When Cheryl Lu-Lien Tan, author of A Tiger in the Kitchen, invited me to take join fellow bloggers in #LetsLunch, I was excited.
I was even more excited when I heard this month’s theme: High Tea.
Now, English tea time is not really part of my culinary tradition. Of course, my food memories include tea — the Chinese kind. Golden, aromatic oolong, usually poured out of a utilitarian ceramic pot alongside dinner .
I happened to admire some chintz (an all-0ver floral china pattern, as opposed to chintzy, meaning cheap or shoddy) tea cups while at an antique shop with my mother-in-law, who happens to be an antiques dealer, and the rest is history.
Here is my collection of tea cups. Over the years, I’ve accumulated many more — mostly as gifts. Space is limited in my house, so I’ve cycled through the cups as I’ve acquired new ones and grown tired of older patterns. While I love looking at my collection, I rarely actually use them.
As you can see, I am an equal opportunity tea cup collector, with European style china, as well as Japanese ceramic and Taiwanese terracotta tea sets.
Taiwan Meets England
Tea was introduced to England by way of China, right? But it seems like the Asian tea ceremonies and the British tea time have little in common anymore.
One connection I’ve always found curious are the square loaves of white bread sold in Taiwanese bakeries, such as Sheng Kee. They are referred to as English toast or Taiwan toast, and often made into triple decker sandwiches layered with ham, cucumber and egg. The crusts are trimmed off and the sandwiches are cut into triangles, resembling… tea sandwiches.
I described this sandwich to my Facebook friends and asked if anyone knew its origins. My Taiwanese friends and family were stumped. My cousin Lisa suggested that the triple decker “sandwich” might derive from the Mandarin term san ming zi, meaning three layers. But my British friend Jan, commented, “Sounds very English to me.”
While Taiwan has been under the colonial rule of the Portugese and the Dutch, the island has never been under the influence of the British Empire. And strangely, with Hong Kong’s long history under the crown, I’ve never seen this type of English sandwich in a Cantonese bakery.
So the mystery continues… Do you know anything about how the Taiwanese sandwich came about?
Taiwanese Tea Sandwiches
In this variation of the Taiwanese sandwich, I’ve replaced the ham with shredded pork sung (also called pork floss, but I find that name unappetizing), a sweet type of dried pork commonly eaten with rice or bread. I’ve also used Sheng Kee’s wheat and bran version of the Taiwan toast.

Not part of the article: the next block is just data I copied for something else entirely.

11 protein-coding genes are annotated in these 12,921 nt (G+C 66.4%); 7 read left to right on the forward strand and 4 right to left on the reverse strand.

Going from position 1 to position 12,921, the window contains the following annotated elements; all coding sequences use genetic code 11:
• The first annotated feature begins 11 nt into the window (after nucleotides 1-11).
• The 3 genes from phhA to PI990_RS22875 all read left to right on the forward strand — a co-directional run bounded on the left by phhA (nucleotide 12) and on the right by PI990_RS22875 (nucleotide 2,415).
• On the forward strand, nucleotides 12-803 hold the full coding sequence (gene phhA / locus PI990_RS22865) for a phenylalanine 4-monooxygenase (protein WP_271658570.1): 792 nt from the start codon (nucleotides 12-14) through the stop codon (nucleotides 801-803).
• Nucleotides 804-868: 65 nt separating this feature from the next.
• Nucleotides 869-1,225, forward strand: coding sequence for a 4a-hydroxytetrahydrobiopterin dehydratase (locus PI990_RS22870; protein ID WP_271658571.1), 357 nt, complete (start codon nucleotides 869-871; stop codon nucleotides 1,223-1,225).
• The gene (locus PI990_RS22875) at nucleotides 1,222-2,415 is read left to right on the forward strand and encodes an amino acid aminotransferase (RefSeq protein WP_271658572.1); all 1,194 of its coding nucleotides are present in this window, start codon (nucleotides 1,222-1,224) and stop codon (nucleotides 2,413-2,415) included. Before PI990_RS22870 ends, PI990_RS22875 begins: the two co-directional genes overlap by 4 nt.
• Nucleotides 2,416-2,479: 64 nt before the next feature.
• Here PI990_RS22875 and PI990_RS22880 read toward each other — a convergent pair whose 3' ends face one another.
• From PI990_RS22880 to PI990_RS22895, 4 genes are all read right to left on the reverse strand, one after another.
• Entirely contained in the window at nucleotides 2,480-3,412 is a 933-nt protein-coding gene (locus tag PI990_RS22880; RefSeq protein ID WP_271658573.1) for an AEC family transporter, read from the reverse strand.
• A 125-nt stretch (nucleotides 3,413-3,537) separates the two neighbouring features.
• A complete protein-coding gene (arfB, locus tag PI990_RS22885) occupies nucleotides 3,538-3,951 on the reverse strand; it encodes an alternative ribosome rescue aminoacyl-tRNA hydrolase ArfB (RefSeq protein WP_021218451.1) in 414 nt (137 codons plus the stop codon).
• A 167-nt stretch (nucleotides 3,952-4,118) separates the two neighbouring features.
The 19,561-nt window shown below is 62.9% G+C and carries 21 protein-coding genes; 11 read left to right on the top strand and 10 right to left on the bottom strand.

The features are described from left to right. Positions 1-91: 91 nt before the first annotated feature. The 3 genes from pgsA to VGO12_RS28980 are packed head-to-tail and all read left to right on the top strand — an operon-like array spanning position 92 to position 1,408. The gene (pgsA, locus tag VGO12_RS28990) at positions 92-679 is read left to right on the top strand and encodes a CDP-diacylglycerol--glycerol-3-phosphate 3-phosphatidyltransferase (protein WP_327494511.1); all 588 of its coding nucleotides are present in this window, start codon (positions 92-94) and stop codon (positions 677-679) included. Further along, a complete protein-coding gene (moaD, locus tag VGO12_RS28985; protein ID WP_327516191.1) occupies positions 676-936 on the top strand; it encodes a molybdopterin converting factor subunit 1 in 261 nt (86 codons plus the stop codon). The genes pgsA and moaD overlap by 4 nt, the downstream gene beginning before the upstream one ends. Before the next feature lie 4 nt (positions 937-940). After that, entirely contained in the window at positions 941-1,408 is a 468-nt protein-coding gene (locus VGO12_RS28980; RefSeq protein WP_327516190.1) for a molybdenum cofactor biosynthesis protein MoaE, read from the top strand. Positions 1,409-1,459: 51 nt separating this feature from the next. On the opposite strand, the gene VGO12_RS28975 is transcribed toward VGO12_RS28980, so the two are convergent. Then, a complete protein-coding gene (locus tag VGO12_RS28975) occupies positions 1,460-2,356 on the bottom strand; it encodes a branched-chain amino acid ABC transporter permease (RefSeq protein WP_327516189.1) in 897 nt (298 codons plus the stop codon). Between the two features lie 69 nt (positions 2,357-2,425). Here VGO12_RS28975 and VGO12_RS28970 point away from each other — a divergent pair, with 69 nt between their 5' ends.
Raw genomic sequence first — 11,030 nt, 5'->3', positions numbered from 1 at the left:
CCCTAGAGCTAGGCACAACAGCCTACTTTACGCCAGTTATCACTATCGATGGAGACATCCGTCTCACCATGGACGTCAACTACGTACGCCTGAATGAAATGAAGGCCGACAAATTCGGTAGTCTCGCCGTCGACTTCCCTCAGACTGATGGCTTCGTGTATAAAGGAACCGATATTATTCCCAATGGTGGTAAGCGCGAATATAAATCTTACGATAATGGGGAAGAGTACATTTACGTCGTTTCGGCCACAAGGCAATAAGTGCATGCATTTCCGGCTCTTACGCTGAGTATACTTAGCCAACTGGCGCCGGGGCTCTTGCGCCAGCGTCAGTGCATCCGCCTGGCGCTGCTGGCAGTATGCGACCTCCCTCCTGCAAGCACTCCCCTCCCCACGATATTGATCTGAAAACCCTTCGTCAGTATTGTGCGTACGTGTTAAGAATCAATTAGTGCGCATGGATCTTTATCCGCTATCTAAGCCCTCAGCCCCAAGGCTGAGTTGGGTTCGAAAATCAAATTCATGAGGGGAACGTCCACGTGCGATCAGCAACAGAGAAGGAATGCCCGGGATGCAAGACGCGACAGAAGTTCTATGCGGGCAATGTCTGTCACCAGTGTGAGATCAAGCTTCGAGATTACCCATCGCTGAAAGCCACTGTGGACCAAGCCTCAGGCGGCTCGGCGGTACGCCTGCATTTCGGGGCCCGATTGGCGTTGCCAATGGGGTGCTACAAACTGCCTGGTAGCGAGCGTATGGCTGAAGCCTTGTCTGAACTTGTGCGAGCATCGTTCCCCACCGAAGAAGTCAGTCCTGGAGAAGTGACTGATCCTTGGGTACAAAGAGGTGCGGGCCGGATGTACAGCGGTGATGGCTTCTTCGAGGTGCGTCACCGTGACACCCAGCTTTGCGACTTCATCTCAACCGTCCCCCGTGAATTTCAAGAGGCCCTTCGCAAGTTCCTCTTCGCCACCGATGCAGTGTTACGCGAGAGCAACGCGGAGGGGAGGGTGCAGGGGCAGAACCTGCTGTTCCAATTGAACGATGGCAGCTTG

- 6 slices Taiwan toast, or other fine grained white bread with the crusts trimmed
- 2 eggs, beaten
- 4″ section of English cucumber, thinly sliced
- 1 green onion, thinly sliced
- 2 TBS pork sung
- 2 TBS mayonnaise, preferably Kewpie
- Heat a large frying pan and add a scant amount of vegetable oil. Pour the beaten egg into the pan and swirl around to make a large, thin pancake. When the egg begins to set, quickly flip over with a large spatula. Remove the egg as soon as it’s cook to avoid browning.
- Trim the round edges off of the egg pancake into a squarish shape, then cut the square into four smaller squares.
- Assemble the sandwich by spreading mayonnaise on one side of each slice of bread.
- Place two squares of egg on top of the first slice. Sprinkle one tablespoon of pork sung, over the egg, spreading it evenly.
- Place the second slice of bread, mayonnaise side down on top of the pork sung.
- Spread a thin layer of mayonnaise on the top of the second slice, then layer cucumber slices over it and sprinkle with green onions.
- Place third slice of bread on top of cucumbers and green onions.
- Carefully cut each sandwich into four triangles. Use a sharp knife as the bread can be very soft.
- Repeat steps four through eight for the second sandwich.
Note: Don’t forget to check out the other offerings and check the #LetsLunch tag at Twitter to see many more blogs.
Patrick’s Welsh Rarebit
Cheryl’s Brown Sugar Shortbreads With Hawaiian Jam at Dreaming of Pots and Pans
Linda’s Singapore-Style Ginger Tea & Kaya (Coconut Jam) Toast at Spicebox Travels
Lisa’s Little Lemon Meringue Tarts at Monday Morning Cooking Club
Rebecca’s Millionaire’s Shortbread at Grongar Blog
Steff‘s Lemon-Lime Shortbread Cookies at The Kitchen Trials
(17) Readers Comments
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I love this idea. This is a great way of making math fun.
No, what you're saying makes perfect sense... In each commercial, ther
These totally make my mouth water. So simple but soooo good. Dinner to
These Chinese fried eggs sound delicious in its simplicity. Thanks for
Sounds like you and I read the same books as children -- I thought abo